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Qualitative Research Methods in Health

  • 6 hours per workshop
  • 2 half-days per workshop
  • 30 Sep 2021

Overview

This set of five online workshops aims to equip you with the knowledge and skills to understand, design and conduct high quality qualitative research.

By attending all five workshops you'll:

  • gain a clear understanding of the principles of qualitative research
  • practise skills including interviewing, running a focus group, data analysis, and developing and presenting a research protocol

Each workshop will be held online over 2 half-days, from 10am to 1pm. You can attend individual workshops but priority is given to people who book the whole course as each workshop builds on previous learning. 

This course is run by researchers from the UCL Centre for Excellence in Qualitative Research, within the Research Department of Primary Care and Population Health (PCPH).

Who it's for

This course is for: 

  • Master's level students, PhD students and research staff who need to design and conduct a qualitative study
  • those who wish to know how to assess the quality of qualitative research (e.g. funders, journal editors, ethical committee members etc.)

You don't need to have any previous experience of qualitative research, but you will need to do some preparation before each session.

Course content

Details of what each of the two-day workshops will cover:

1: Understanding qualitative research methods (30 September and 7 October)

Lead: Julia Bailey

This workshop will help you understand the basis on which qualitative methodology is selected as a research approach.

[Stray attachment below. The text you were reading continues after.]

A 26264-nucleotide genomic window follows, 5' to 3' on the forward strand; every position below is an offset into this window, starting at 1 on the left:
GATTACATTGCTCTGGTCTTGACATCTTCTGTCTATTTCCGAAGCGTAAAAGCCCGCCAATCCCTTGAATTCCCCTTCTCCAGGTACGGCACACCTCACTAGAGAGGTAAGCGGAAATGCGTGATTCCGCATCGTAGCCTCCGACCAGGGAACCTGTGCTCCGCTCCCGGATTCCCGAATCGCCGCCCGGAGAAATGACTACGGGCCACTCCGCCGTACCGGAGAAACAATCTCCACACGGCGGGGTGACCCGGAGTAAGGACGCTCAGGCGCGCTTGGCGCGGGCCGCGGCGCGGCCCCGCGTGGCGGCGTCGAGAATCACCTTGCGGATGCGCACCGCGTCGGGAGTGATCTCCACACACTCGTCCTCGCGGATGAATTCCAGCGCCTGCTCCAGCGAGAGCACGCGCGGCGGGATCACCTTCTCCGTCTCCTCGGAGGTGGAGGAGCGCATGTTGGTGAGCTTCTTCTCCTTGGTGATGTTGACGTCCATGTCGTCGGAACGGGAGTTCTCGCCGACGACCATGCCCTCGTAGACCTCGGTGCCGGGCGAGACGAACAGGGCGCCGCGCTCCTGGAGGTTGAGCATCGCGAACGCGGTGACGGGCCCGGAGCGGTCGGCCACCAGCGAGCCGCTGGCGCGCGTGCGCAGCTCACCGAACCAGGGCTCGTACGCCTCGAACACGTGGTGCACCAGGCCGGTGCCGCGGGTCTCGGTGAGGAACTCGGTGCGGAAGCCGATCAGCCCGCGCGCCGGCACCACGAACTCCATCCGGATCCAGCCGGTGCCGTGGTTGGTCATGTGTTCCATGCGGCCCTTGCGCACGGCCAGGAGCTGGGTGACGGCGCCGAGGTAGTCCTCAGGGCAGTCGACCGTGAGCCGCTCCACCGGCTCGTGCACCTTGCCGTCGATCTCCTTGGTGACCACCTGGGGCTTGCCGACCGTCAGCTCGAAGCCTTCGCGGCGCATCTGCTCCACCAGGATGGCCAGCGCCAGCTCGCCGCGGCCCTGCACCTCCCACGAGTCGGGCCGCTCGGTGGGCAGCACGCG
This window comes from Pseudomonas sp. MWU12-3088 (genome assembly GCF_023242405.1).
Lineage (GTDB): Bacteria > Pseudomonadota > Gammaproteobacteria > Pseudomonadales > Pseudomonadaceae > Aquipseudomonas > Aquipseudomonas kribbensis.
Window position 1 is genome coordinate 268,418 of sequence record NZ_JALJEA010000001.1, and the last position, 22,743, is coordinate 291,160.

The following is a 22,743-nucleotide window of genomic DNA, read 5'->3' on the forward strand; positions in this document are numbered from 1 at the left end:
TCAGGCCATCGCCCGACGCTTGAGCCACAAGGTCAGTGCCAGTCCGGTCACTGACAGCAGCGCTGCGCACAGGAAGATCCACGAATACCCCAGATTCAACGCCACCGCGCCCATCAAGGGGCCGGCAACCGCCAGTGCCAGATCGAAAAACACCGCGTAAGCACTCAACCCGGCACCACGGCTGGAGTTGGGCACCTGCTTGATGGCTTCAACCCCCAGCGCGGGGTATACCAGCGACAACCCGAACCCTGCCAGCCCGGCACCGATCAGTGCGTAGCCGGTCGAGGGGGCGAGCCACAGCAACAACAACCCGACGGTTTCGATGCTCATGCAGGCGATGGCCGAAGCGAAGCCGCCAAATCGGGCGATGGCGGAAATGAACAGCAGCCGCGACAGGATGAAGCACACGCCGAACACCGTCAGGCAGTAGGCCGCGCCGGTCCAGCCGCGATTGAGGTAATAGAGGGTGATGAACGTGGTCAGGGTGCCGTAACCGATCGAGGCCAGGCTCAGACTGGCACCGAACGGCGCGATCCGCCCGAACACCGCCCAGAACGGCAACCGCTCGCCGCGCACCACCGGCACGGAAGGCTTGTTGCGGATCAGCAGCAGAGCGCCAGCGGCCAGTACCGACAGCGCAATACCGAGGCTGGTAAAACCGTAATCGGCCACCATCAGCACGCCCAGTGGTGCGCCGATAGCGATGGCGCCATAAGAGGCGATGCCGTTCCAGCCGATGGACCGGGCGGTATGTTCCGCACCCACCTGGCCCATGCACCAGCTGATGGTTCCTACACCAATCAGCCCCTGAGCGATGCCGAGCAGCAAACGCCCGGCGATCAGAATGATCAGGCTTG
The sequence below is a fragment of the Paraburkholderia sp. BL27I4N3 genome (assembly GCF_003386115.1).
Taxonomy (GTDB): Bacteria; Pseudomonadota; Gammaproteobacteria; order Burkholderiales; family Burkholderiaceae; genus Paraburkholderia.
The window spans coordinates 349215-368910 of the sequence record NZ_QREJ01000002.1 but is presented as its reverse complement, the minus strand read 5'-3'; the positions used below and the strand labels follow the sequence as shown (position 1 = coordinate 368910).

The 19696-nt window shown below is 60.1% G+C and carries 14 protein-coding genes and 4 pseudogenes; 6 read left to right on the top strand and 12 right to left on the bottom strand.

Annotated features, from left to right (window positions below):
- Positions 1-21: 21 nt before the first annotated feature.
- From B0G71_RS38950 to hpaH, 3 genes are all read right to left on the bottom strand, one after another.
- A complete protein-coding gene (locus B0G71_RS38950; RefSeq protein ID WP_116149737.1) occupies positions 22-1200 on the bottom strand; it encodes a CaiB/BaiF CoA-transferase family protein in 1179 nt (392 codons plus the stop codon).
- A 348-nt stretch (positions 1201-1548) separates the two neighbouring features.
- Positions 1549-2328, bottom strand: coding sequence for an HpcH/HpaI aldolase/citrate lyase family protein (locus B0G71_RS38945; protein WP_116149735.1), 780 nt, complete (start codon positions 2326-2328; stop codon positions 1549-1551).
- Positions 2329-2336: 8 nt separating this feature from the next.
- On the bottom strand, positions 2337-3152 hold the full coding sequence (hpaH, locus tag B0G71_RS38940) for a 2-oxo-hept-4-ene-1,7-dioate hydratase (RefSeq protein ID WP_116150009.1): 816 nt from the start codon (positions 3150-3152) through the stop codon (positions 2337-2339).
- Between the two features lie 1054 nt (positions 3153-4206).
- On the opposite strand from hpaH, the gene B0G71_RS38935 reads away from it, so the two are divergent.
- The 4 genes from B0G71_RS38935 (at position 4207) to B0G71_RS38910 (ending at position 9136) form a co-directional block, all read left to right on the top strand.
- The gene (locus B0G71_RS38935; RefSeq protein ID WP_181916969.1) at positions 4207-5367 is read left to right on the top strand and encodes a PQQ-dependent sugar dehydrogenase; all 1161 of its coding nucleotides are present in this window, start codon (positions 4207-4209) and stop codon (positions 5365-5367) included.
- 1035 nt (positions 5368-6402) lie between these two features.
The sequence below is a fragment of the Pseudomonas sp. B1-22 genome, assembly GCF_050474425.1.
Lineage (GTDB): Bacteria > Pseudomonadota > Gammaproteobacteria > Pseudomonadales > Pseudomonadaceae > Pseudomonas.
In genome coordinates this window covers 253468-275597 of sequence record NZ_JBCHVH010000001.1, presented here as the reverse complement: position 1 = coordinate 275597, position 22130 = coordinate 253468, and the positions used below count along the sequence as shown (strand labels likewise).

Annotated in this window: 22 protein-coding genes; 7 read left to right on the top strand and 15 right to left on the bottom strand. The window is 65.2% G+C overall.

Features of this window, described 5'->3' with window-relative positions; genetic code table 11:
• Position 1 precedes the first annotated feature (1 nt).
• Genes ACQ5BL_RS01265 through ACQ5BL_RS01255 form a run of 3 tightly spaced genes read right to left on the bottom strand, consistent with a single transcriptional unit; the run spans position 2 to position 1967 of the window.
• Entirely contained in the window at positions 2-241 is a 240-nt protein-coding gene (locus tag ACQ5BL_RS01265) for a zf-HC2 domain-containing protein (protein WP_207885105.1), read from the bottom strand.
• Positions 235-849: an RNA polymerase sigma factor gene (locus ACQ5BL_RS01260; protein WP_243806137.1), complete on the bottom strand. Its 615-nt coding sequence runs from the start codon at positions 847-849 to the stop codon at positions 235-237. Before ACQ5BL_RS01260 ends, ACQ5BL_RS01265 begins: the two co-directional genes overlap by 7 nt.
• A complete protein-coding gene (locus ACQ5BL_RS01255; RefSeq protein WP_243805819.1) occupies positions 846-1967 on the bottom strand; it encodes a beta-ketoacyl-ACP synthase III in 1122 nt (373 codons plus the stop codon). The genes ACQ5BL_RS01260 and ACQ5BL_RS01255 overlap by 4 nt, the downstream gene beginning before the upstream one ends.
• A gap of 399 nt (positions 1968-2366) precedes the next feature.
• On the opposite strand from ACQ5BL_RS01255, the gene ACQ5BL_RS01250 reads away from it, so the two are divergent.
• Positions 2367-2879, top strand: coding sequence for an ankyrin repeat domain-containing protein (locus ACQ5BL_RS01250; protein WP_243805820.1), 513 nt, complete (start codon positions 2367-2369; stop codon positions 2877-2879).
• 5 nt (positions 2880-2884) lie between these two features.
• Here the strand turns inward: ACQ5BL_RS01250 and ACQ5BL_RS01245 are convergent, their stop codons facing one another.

You'll:

  • learn about the philosophical debates around qualitative research
  • contrast qualitative and quantitative approaches
  • discuss the place of qualitative research in health and medicine

You'll also critique a published paper of a qualitative study. This will help you reflect on a completed study and consider not only the methodological approach and selection of methods, but also practical aspects such as sampling, what counts as data, the position of the researcher, data analysis, and application of findings.

Learning objectives

By the end of this workshop you'll be able to:

  • describe key features of qualitative research
  • explain the rationale for key features of qualitative research design 
  • know when qualitative or quantitative study designs are appropriate 
  • understand how ‘theory’ is relevant for qualitative research
2: Qualitative interviewing (14 and 21 October)

Lead: Jamie Ross

On this workshop you'll learn about qualitative research interviewing techniques and developing topic guides.

You'll explore structured, semi-structured and in-depth interview methods and their application, using real world examples. However, the emphasis will be on semi-structured interview techniques.

You'll also learn about and discuss:

  • the importance of different communication styles and researcher reflexivity
  • practical issues such as structuring questions, building rapport and dealing with challenging interviews

You'll be encouraged to think of an area of research around which you'll structure and produce a topic guide for use in a practical session. You'll also get the opportunity to practice your newly developed interviewing skills.

As far as possible, the worksop is tailored towards research that those attending are planning/doing.

Learning objectives

By the end of this workshop you'll be able to:

  • describe and distinguish between structured, semi-structured and 'in-depth' interviewing
  • formulate and construct a topic guide
  • apply and evaluate some key interviewing skills
3: Focus groups in qualitative research (4 and 11 November)

Lead: Lorraine McDonagh

This workshop will introduce you to focus groups - a key qualitative research method.

You'll learn about the:

  • different stages of the research process where focus groups can be used
  • types of research questions that lend themselves to this approach
  • practicalities of sampling, convening and conducting focus groups, including issues to consider when researching sensitive topics

You'll also practise your communication and group facilitation skills.

You'll be encouraged to think of an area of research around which you'll structure and produce a topic guide for use in a practical session.

Learning objectives